Ripley himself lacks an identity. He is a binary automaton driven by a set of two instructions – become someone and overcome resistance. He feels like a nobody and his overriding ambition is to be somebody, even if he has to fake it, or steal it. His only talents, he openly admits, are to fake both personalities and papers. He is a predator and he hunts for congruence, cohesion and meaning. He is in constant search of a family. Greenleaf Jr., he declares festively, is the older brother he never had. Together with the long suffering fiancée in waiting, Marge, they are a family. Hasn’t Greenleaf Sr. actually adopted him?

This identity disturbance, which is at the psychodynamic root of both pathological narcissism and rapacious psychopathy, is all-pervasive. Both Ripley and Greenleaf Jr. are not sure who they are. Ripley wants to be Greenleaf Jr. – not because of the latter’s admirable personality, but because of his money. Greenleaf Jr. cultivates a False Self of a jazz giant in the making and the author of the Great American Novel but he is neither and he bitterly knows it. Even their sexual identity is not fully formed. Ripley is at once homoerotic, autoerotic and heteroerotic. He has a succession of homosexual lovers (though apparently only platonic ones). Yet, he is attracted to women. He falls desperately in love with Greenleaf’s False Self and it is the revelation of the latter’s dilapidated True Self that leads to the atavistically bloody scene in the boat.

But Ripley is a different -and more ominous – beast altogether. He rambles on about the metaphorical dark chamber of his secrets, the key to which he wishes to share with a “loved” one. But this act of sharing (which never materializes) is intended merely to alleviate the constant pressure of the hot pursuit he is subjected to by the police and others. He disposes with equal equanimity of both loved ones and the occasional prying acquaintance. At least twice he utters words of love as he actually strangles his newfound inamorato and tries to slash an old and rekindled flame. He hesitates not a split second when confronted with an offer to betray Greenleaf Sr., his nominal employer and benefactor, and abscond with his money. He falsifies signatures with ease, makes eye contact convincingly, flashes the most heart rending smile when embarrassed or endangered. He is a caricature of the American dream: ambitious, driven, winsome, well versed in the mantras of the bourgeoisie. But beneath this thin veneer of hard learned, self-conscious and uneasy civility – lurks a beast of prey best characterized by the DSM IV-TR (Diagnostic and Statistical Manual):

“Failure to conform to social norms with respect to lawful behavior, deceitfulness as indicated by repeated lying, use of aliases, or conning others to personal profit or pleasure, impulsivity or failure to plan ahead… reckless disregard for safety of self or others… (and above all) lack of remorse.” (From the criteria of the Antisocial Personality Disorder).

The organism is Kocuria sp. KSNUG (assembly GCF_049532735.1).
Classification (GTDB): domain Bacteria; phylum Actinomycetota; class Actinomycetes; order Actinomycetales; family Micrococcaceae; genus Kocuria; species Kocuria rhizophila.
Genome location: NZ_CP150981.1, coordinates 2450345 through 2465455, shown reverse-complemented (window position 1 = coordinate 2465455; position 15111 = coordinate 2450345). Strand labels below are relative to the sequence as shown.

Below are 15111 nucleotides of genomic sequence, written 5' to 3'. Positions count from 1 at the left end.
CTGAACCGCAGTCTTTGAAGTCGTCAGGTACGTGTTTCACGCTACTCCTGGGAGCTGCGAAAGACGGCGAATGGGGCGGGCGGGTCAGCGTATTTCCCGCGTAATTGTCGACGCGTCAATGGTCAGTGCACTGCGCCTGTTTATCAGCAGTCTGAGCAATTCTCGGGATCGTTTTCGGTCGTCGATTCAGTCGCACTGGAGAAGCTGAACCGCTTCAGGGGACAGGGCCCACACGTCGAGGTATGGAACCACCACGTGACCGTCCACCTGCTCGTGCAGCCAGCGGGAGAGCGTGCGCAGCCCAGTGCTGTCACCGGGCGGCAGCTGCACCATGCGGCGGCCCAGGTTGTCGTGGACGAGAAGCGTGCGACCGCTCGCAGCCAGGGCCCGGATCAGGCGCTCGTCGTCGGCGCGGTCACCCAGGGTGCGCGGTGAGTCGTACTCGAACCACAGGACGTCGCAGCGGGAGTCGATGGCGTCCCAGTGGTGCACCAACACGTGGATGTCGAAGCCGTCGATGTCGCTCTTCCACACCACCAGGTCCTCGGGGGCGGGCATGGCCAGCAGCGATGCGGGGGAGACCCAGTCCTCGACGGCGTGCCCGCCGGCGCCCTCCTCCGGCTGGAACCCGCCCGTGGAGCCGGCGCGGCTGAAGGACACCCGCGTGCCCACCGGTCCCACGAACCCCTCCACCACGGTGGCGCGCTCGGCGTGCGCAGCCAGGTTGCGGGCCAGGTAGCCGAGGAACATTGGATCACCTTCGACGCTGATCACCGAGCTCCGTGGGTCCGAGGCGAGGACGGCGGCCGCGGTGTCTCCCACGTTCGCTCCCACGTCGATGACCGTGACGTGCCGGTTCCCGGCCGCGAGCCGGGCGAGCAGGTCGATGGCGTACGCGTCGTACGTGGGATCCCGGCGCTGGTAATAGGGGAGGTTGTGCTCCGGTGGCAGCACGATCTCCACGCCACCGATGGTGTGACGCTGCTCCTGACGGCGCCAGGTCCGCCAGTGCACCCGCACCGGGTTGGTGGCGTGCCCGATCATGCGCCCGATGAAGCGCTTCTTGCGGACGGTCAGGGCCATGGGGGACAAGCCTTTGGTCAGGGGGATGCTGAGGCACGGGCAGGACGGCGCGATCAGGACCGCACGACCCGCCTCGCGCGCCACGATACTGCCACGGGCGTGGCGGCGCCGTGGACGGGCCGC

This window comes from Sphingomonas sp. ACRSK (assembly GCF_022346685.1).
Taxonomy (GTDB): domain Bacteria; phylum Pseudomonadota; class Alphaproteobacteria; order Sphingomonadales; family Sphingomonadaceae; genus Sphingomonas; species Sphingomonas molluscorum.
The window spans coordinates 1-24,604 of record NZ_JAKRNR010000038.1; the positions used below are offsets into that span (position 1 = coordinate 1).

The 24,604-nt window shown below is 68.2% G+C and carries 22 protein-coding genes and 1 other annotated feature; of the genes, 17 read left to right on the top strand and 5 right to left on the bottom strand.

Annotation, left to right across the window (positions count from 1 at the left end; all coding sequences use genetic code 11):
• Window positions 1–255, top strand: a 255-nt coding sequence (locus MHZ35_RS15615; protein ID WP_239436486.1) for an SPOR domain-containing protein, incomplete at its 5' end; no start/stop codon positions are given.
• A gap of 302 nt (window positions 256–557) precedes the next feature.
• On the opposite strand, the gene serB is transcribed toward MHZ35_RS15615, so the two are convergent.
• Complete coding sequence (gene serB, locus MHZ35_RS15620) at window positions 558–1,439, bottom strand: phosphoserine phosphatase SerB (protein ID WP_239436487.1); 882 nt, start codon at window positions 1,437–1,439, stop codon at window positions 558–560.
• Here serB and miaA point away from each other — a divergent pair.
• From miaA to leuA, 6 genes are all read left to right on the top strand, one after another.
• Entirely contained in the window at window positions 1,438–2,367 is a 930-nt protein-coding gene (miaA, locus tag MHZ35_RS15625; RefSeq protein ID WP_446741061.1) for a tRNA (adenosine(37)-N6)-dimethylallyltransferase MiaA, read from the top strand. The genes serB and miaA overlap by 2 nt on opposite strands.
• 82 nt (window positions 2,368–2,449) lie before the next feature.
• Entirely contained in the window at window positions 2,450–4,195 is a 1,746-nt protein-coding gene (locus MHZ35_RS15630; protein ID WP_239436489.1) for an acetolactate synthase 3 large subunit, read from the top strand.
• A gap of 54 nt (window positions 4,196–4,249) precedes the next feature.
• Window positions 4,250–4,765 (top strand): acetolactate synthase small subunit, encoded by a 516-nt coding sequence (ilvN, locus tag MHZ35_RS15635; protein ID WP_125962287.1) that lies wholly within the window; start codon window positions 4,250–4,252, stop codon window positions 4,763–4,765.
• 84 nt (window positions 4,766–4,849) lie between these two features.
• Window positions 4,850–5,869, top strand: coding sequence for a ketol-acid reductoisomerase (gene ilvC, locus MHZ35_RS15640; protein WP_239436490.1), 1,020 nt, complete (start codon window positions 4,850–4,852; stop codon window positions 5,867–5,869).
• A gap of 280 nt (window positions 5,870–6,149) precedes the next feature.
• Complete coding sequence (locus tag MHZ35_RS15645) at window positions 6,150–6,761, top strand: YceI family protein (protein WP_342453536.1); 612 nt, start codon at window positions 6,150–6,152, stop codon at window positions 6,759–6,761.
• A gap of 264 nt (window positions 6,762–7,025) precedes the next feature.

But perhaps the most intriguing portraits are those of the victims. Marge insists, in the face of the most callous and abusive behavior, that there is something “tender” in Greenleaf Jr. When she confronts the beguiling monster, Ripley, she encounters the fate of all victims of psychopaths: disbelief, pity and ridicule. The truth is too horrible to contemplate, let alone comprehend. Psychopaths are inhuman in the most profound sense of this compounded word. Their emotions and conscience have been amputated and replaced by phantom imitations. But it is rare to pierce their meticulously crafted facade. They more often than not go on to great success and social acceptance while their detractors are relegated to the fringes of society. Both Meredith and Peter, who had the misfortune of falling in deep, unrequited love with Ripley, are punished. One by losing his life, the other by losing Ripley time and again, mysteriously, capriciously, cruelly.

Thus, ultimately, the film is an intricate study of the pernicious ways of psychopathology. Mental disorder is a venom not confined to its source. It spreads and affects its environment in a myriad surreptitiously subtle forms. It is a hydra, growing one hundred heads where one was severed. Its victims writhe and as abuse is piled upon trauma – they turn to stone, the mute witnesses of horror, the stalactites and stalagmites of pain untold and unrecountable. For their tormentors are often as talented as Mr. Ripley is and they are as helpless and as clueless as his victims are.

Superman: A Film Franchise

Superman Returns, the new film by Bryan Singer, is the fifth movie to tell the story of a simple young boy from another planet who falls to earth and grows up to be the Man of Steel, helping people and averting disasters that would end the world.

Here is a quick look at the first four films, that were made in the 70s and 80s.

Superman (1978) – The original film sees Christopher Reeve play Superman.